Sonic Hedgehog Signaling Implicated In Genetic Gut Disease

The sonic hedgehog signaling pathway has been found to play a role in Hirschsprung disease, where babies are born without nerve cells in their gut.

AsianScientist (Sep. 3, 2015) – Using deep sequencing, scientists have uncovered the genetic basis of Hirschsprung (HSCR) disease, a relatively common birth defect where the lack of intestinal nerve cells causes chronic constipation and poor nutritional absorption. Their work, published in Gastroenterology, is the first to establish the mechanism underlying the disease.

HSCR disease is a birth defect that is particularly prevalent in Asia, affecting one in 3,000 babies. The reasons for the absence of nerve cells in the bowel are unclear, treatment options, therefore, remain unsatisfactory.

Because the sonic hedgehog signaling has been implicated in neural development, the authors of the present study wondered if this signaling pathway is also involved in HSCR disease pathology. To address this question, the authors performed targeted deep sequencing in 20 HSCR patients. They found that in five patients, there was a dysfunction in genes related to sonic hedgehog signaling, namely GLI1, GLI2, GLI3, SUFU and SOX10.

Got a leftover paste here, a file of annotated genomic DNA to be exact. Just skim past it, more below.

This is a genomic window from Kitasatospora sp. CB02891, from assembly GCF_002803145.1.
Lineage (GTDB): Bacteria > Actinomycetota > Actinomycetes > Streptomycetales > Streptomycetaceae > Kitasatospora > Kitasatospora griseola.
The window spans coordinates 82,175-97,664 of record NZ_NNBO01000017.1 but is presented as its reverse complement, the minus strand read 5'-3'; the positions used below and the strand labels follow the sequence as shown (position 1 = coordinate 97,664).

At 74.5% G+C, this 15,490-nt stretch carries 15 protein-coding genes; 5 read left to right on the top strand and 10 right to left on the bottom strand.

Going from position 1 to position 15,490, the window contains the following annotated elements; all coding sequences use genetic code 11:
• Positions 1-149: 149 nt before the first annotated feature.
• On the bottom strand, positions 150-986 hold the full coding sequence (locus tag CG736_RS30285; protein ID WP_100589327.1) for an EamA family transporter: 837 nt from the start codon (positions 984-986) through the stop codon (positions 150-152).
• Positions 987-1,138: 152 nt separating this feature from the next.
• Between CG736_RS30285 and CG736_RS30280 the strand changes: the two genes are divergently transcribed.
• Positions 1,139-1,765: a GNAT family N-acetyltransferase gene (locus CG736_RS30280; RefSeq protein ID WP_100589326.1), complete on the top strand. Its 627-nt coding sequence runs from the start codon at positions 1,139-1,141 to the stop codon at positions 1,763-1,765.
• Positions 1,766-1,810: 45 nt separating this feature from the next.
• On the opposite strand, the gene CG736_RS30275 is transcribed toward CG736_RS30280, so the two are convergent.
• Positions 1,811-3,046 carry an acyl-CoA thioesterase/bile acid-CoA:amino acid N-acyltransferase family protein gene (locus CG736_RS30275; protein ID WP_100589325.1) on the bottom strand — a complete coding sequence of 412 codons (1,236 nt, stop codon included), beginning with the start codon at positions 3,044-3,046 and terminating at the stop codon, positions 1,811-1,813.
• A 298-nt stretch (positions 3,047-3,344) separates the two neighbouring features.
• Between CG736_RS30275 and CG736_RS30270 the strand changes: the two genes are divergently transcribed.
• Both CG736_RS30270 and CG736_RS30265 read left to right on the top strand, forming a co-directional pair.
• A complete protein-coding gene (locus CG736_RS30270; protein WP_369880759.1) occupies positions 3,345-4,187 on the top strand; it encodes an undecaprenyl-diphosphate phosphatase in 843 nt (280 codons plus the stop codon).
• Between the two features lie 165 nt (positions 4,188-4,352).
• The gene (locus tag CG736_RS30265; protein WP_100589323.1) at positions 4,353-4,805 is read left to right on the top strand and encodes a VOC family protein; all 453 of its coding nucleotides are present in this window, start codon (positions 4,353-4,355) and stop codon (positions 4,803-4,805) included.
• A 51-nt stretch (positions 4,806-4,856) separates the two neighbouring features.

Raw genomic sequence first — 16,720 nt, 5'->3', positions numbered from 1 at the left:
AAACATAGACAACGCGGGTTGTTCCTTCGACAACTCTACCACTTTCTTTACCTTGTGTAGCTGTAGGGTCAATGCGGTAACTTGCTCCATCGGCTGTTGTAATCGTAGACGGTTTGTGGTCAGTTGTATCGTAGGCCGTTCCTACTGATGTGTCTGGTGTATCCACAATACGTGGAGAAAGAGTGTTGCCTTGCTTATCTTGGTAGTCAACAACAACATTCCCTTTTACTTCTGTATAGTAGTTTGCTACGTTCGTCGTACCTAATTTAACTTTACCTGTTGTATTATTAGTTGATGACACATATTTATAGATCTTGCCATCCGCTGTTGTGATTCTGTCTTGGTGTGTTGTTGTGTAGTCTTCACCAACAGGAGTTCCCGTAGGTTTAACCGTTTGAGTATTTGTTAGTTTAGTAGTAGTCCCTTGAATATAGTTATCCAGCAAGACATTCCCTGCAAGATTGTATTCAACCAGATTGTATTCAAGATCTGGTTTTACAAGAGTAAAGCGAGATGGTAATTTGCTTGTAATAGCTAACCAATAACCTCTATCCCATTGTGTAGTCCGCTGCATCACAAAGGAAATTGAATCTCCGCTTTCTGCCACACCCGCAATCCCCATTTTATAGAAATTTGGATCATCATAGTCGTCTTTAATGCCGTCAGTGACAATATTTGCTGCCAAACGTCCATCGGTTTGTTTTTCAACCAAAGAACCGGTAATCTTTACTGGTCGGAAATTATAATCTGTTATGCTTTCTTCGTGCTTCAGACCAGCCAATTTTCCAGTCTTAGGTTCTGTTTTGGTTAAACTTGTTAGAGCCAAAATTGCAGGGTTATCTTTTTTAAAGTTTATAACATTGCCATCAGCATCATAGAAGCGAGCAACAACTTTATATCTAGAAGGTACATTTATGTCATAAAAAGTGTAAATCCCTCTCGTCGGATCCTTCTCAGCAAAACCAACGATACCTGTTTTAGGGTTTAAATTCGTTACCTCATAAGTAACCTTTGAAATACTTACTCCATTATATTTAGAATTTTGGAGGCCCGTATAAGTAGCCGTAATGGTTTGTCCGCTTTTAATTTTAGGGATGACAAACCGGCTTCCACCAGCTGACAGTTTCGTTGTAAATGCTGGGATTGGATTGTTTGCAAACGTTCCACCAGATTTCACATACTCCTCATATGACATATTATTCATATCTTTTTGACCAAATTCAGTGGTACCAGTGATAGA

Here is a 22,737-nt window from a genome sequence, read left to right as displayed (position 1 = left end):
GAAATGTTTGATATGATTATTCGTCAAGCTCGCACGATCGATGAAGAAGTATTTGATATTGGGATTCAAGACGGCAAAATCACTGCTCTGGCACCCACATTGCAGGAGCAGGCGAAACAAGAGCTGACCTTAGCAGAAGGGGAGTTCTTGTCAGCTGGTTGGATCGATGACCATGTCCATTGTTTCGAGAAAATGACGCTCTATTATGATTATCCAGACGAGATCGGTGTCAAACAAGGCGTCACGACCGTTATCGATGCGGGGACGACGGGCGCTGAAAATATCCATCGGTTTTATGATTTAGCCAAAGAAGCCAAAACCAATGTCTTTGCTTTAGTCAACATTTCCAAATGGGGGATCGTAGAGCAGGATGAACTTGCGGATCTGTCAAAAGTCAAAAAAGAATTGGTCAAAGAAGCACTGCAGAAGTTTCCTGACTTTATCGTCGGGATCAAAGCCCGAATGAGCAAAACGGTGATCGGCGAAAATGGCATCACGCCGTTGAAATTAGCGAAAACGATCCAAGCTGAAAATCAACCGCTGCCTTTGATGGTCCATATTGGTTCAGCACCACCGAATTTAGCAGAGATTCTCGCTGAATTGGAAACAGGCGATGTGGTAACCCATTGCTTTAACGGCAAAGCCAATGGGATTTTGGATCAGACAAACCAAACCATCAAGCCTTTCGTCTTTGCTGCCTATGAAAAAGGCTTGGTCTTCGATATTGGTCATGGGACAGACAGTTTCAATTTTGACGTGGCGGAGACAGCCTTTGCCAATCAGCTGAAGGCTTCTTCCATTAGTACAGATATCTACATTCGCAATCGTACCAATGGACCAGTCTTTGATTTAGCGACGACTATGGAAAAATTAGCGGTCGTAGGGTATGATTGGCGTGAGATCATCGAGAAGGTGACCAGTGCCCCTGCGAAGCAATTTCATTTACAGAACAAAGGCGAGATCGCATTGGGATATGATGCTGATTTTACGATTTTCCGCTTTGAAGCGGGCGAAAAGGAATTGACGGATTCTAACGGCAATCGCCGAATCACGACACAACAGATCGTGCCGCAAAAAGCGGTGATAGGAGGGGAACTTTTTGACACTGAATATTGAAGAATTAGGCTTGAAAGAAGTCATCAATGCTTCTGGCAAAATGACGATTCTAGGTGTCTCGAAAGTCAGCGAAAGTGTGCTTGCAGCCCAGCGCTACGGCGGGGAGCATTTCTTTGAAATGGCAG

Using mouse models, the researchers found that specific DNA mutations in GLI1, GLI2 or GLI3 genes disrupt the formation of the nerve cells and their subsequent gut colonization, resulting in absence of nerve cells at the distal end of the colon as seen in HSCR patients.

Functionally, GLI and SOX10 work coordinately with another GLI regulator, namely SUFU to form a regulatory loop to control formation of nerve cells versus nerve-supporting cells and gut colonization. Thus, mutations in GLI will interrupt this regulatory network and contribute to HSCR pathogenesis.

“Better understanding the disease mechanisms will help designing stratified patient care leading to improved outcome in the long run,” said lead researcher Elly Ngan Sau-wai, an associate professor of the department of surgery at the Li Ka Shing Faculty of Medicine, Hong Kong University.

The article can be found at: Liu et al. (2015) Identification of GLI Mutations in Patients with Hirschsprung Disease That Disrupt Enteric Nervous System Development in Mice.


Source: The University of Hong Kong.
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